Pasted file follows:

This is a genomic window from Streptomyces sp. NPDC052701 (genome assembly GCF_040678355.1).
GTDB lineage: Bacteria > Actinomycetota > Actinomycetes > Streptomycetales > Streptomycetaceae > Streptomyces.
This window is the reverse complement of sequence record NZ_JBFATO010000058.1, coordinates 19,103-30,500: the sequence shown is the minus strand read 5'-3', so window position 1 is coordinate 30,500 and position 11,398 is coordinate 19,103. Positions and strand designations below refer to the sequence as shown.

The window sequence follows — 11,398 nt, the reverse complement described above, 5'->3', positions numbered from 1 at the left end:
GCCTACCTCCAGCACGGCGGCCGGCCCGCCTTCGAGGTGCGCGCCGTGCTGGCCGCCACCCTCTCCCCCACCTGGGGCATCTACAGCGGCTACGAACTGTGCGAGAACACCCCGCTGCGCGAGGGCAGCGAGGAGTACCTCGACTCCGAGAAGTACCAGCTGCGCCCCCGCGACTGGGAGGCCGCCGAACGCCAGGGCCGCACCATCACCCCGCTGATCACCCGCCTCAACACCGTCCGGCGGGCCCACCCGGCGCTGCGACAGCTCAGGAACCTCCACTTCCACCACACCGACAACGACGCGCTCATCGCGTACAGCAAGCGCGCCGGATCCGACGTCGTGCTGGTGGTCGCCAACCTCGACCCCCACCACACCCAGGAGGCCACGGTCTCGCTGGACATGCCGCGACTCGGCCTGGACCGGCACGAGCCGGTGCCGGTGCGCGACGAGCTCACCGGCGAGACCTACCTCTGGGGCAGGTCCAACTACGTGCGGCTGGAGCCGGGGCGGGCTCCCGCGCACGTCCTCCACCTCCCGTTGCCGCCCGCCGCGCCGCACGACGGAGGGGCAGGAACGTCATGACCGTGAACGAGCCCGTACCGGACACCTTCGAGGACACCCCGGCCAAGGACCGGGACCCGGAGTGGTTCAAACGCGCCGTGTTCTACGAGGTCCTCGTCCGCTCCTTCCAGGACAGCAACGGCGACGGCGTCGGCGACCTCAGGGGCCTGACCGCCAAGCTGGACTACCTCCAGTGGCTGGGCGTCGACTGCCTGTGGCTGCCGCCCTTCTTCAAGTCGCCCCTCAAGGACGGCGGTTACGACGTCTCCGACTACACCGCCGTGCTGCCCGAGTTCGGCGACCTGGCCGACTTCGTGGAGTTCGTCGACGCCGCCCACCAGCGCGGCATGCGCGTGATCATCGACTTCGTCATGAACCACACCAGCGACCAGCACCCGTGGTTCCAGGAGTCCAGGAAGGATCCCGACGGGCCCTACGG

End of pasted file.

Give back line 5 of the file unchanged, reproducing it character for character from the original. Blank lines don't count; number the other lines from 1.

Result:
GCCTACCTCCAGCACGGCGGCCGGCCCGCCTTCGAGGTGCGCGCCGTGCTGGCCGCCACCCTCTCCCCCACCTGGGGCATCTACAGCGGCTACGAACTGTGCGAGAACACCCCGCTGCGCGAGGGCAGCGAGGAGTACCTCGACTCCGAGAAGTACCAGCTGCGCCCCCGCGACTGGGAGGCCGCCGAACGCCAGGGCCGCACCATCACCCCGCTGATCACCCGCCTCAACACCGTCCGGCGGGCCCACCCGGCGCTGCGACAGCTCAGGAACCTCCACTTCCACCACACCGACAACGACGCGCTCATCGCGTACAGCAAGCGCGCCGGATCCGACGTCGTGCTGGTGGTCGCCAACCTCGACCCCCACCACACCCAGGAGGCCACGGTCTCGCTGGACATGCCGCGACTCGGCCTGGACCGGCACGAGCCGGTGCCGGTGCGCGACGAGCTCACCGGCGAGACCTACCTCTGGGGCAGGTCCAACTACGTGCGGCTGGAGCCGGGGCGGGCTCCCGCGCACGTCCTCCACCTCCCGTTGCCGCCCGCCGCGCCGCACGACGGAGGGGCAGGAACGTCATGACCGTGAACGAGCCCGTACCGGACACCTTCGAGGACACCCCGGCCAAGGACCGGGACCCGGAGTGGTTCAAACGCGCCGTGTTCTACGAGGTCCTCGTCCGCTCCTTCCAGGACAGCAACGGCGACGGCGTCGGCGACCTCAGGGGCCTGACCGCCAAGCTGGACTACCTCCAGTGGCTGGGCGTCGACTGCCTGTGGCTGCCGCCCTTCTTCAAGTCGCCCCTCAAGGACGGCGGTTACGACGTCTCCGACTACACCGCCGTGCTGCCCGAGTTCGGCGACCTGGCCGACTTCGTGGAGTTCGTCGACGCCGCCCACCAGCGCGGCATGCGCGTGATCATCGACTTCGTCATGAACCACACCAGCGACCAGCACCCGTGGTTCCAGGAGTCCAGGAAGGATCCCGACGGGCCCTACGG